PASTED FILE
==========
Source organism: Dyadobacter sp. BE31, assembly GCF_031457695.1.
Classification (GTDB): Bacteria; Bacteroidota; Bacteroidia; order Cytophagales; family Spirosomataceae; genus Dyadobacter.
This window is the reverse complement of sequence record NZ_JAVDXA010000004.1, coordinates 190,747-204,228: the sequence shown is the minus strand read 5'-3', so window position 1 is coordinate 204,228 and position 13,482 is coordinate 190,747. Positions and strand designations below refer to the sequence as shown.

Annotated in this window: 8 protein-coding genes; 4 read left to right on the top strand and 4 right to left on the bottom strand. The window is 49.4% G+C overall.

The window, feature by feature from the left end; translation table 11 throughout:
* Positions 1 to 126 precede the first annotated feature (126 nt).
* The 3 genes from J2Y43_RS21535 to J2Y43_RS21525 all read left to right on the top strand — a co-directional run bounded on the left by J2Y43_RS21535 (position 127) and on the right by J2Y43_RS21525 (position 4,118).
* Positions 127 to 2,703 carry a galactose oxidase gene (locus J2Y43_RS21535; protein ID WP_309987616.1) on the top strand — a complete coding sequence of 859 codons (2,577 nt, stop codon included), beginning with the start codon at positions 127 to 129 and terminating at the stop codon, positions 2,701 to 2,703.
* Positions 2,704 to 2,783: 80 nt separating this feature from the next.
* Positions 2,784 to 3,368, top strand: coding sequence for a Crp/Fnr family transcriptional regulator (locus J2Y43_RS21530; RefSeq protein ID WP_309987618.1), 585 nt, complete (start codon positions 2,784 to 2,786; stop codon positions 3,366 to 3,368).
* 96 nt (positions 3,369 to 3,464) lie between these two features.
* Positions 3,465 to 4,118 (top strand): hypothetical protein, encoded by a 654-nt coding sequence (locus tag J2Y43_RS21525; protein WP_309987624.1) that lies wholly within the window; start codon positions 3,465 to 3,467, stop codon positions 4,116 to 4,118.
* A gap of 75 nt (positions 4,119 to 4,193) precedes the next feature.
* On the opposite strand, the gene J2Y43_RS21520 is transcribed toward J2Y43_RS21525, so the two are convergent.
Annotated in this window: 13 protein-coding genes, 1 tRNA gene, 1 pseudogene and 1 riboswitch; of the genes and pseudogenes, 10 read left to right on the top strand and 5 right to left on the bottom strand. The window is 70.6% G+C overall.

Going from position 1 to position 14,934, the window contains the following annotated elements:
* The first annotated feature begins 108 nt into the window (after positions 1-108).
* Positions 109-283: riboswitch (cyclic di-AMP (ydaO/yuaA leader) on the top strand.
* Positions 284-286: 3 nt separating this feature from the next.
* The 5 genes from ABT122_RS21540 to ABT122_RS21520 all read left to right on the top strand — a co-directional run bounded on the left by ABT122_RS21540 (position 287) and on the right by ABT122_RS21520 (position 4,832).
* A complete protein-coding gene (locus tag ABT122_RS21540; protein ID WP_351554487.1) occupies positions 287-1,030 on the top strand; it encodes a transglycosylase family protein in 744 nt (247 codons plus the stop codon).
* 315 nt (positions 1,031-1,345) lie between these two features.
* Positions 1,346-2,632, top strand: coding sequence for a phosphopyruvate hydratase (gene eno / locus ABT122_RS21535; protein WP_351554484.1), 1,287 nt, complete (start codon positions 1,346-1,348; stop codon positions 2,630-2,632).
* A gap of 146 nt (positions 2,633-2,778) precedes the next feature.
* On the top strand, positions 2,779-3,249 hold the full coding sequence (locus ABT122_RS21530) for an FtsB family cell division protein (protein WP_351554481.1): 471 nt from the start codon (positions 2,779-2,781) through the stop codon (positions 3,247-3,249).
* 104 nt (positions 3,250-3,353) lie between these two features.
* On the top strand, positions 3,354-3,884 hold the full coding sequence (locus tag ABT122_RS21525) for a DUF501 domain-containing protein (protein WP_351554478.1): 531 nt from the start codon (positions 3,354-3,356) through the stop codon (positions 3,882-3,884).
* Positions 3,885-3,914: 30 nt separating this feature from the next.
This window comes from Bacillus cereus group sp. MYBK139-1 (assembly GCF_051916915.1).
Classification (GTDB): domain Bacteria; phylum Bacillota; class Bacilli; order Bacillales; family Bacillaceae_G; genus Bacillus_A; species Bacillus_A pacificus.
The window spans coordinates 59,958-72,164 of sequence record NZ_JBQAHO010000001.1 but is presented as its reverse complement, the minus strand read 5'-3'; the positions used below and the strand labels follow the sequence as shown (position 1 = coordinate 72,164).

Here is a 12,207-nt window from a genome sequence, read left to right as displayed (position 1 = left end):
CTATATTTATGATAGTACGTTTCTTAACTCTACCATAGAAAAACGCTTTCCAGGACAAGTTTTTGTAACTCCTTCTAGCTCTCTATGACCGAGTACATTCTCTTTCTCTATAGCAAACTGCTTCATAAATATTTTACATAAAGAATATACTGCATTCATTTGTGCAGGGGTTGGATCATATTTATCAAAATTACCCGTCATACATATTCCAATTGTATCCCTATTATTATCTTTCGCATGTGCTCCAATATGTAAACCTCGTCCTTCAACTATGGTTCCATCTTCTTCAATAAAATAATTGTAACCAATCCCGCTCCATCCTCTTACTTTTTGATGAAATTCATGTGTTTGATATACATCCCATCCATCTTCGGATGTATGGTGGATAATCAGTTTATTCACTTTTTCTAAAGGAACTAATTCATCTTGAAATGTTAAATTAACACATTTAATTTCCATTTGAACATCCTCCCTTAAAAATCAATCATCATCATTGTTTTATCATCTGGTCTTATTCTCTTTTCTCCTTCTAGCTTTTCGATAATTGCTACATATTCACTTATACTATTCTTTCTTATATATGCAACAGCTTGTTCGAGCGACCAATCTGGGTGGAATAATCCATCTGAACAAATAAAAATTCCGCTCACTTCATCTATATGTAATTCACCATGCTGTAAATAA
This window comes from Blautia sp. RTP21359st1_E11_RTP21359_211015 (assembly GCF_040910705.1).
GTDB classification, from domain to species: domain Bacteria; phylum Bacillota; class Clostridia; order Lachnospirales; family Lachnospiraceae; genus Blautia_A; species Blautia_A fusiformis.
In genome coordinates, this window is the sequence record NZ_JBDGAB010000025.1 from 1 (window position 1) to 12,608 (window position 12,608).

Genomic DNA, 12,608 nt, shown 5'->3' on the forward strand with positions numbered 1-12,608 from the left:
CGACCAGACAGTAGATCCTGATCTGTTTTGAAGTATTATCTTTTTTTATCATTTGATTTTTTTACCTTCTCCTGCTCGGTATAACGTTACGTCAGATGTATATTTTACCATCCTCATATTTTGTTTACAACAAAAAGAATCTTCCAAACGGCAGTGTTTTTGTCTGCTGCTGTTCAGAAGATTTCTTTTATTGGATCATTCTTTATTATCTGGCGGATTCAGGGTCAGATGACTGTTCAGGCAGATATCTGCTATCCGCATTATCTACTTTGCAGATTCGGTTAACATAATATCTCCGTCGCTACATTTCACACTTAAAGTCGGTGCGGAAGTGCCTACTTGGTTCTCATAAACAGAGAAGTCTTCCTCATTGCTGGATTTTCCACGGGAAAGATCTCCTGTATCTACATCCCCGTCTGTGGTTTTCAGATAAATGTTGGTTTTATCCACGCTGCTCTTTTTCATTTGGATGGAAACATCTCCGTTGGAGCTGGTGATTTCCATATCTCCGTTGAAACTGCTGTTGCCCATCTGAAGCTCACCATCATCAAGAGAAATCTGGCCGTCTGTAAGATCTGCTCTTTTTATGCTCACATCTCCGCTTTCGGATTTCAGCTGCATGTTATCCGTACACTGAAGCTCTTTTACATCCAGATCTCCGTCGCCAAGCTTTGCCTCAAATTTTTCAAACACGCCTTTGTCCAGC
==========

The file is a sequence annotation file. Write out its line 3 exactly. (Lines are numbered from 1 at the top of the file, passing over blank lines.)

This window is the reverse complement of sequence record NZ_JAVDXA010000004.1, coordinates 190,747-204,228: the sequence shown is the minus strand read 5'-3', so window position 1 is coordinate 204,228 and position 13,482 is coordinate 190,747. Positions and strand designations below refer to the sequence as shown.